Last night, did you turn the volume up on your TV? If so, it might be an indication of hearing loss. But you can’t quite remember and that’s an issue. And that’s becoming more of an issue recently. While working yesterday, you couldn’t even remember your new co-worker’s name. Yes, you just met her but your hearing and your memory seem to be declining. And there’s just one common denominator you can think of: you’re getting older.
Now, absolutely, age can be connected to both loss of hearing and memory malfunction. But it’s even more significant that these two can also be related to each other. At first, that might sound like bad news (you have to deal with memory loss and hearing loss at the same time…great). But there can be unseen positives to this relationship.
The Link Between Memory And Hearing Loss
Your brain starts to become strained from hearing impairment before you even know you have it. Though the “spillover” effects may start out small, over time they can expand, encompassing your brain, your memory, even your social life.
How does a deficiency of your hearing impact such a large part of your brain? Well, there are a number of different ways:
- Social isolation: When you have trouble hearing, you’ll likely encounter some extra struggles communicating. That can push some individuals to seclude themselves. And isolation can result in memory issues because, again, your brain isn’t getting as much interaction as it once did. When those (metaphorical) muscles aren’t engaged, they begin to weaken. Social isolation, depression, and memory problems will, over time, set in.
- Constant strain: Your brain will experience a hyper-activation fatigue, especially in the early stages of hearing loss. This occurs because, even though there’s no actual input signal, your brain struggles to hear what’s taking place in the world (it devotes a lot of energy trying to hear because without recognizing you have hearing loss, it thinks that everything is quiet). This can leave your brain (and your body) feeling tired. Memory loss and other problems can be the result.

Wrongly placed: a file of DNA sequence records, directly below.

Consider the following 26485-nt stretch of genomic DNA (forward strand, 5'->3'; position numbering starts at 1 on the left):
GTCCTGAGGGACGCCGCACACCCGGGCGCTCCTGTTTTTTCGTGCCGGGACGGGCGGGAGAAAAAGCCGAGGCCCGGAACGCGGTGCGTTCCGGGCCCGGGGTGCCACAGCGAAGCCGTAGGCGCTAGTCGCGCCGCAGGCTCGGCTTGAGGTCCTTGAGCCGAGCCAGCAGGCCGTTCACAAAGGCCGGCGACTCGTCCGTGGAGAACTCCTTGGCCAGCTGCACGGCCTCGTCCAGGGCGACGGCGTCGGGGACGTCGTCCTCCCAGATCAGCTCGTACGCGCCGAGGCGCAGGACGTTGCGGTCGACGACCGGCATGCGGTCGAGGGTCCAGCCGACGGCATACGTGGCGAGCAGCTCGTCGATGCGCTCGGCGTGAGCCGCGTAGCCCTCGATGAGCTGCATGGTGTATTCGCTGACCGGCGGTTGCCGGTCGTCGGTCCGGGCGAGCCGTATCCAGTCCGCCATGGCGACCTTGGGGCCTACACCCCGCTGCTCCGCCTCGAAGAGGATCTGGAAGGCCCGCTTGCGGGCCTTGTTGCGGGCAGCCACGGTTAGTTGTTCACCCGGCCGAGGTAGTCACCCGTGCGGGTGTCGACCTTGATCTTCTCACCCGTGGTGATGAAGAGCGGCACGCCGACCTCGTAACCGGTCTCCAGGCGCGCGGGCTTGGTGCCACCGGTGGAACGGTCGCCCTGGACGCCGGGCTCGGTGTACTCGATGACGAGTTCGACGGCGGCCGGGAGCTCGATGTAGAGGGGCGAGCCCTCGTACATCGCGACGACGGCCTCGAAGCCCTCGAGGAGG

- An abundance of quiet: Things will get quieter when your hearing starts to wane (this is especially true if your hearing loss is neglected). For the parts of your brain that interprets sound, this can be rather dull. And if the brain isn’t used it begins to weaken and atrophy. This can impact the performance of all of your brain’s systems including memory.
Your Body Has An Early Warning System – It’s Called Memory Loss
Memory loss isn’t unique to hearing loss, naturally. Mental or physical illness or fatigue, among other things, can trigger memory loss. Eating better and sleeping well, for instance, can generally increase your memory.
This can be an example of your body throwing up red flags. The red flags go up when things aren’t working right. And one of those red flags is failing to remember what your friend said yesterday.
Those red flags can be helpful if you’re trying to keep an eye out for hearing loss.
Loss of Memory Frequently Points to Hearing Loss
It’s frequently hard to detect the early symptoms and signs of hearing loss. Hearing loss is one of those slow-moving ailments. Once you actually recognize the corresponding symptoms, the damage to your hearing tends to be farther along than most hearing specialists would like. However, if you begin to notice symptoms connected to memory loss and get checked out early, there’s a good possibility you can prevent some damage to your hearing.
Getting Your Memories Back
In situations where your memory has already been impacted by hearing loss, either via mental exhaustion or social isolation, treatment of your underlying hearing issue is step one in treatment. When your brain stops overworking and over stressing, it’ll be capable of returning to its regular activities. Be patient, it can take a bit for your brain to adjust to hearing again.
Loss of memory can be a practical warning that you need to pay attention to the state of your hearing and safeguarding your ears. As the years begin to add up, that’s definitely a lesson worth remembering.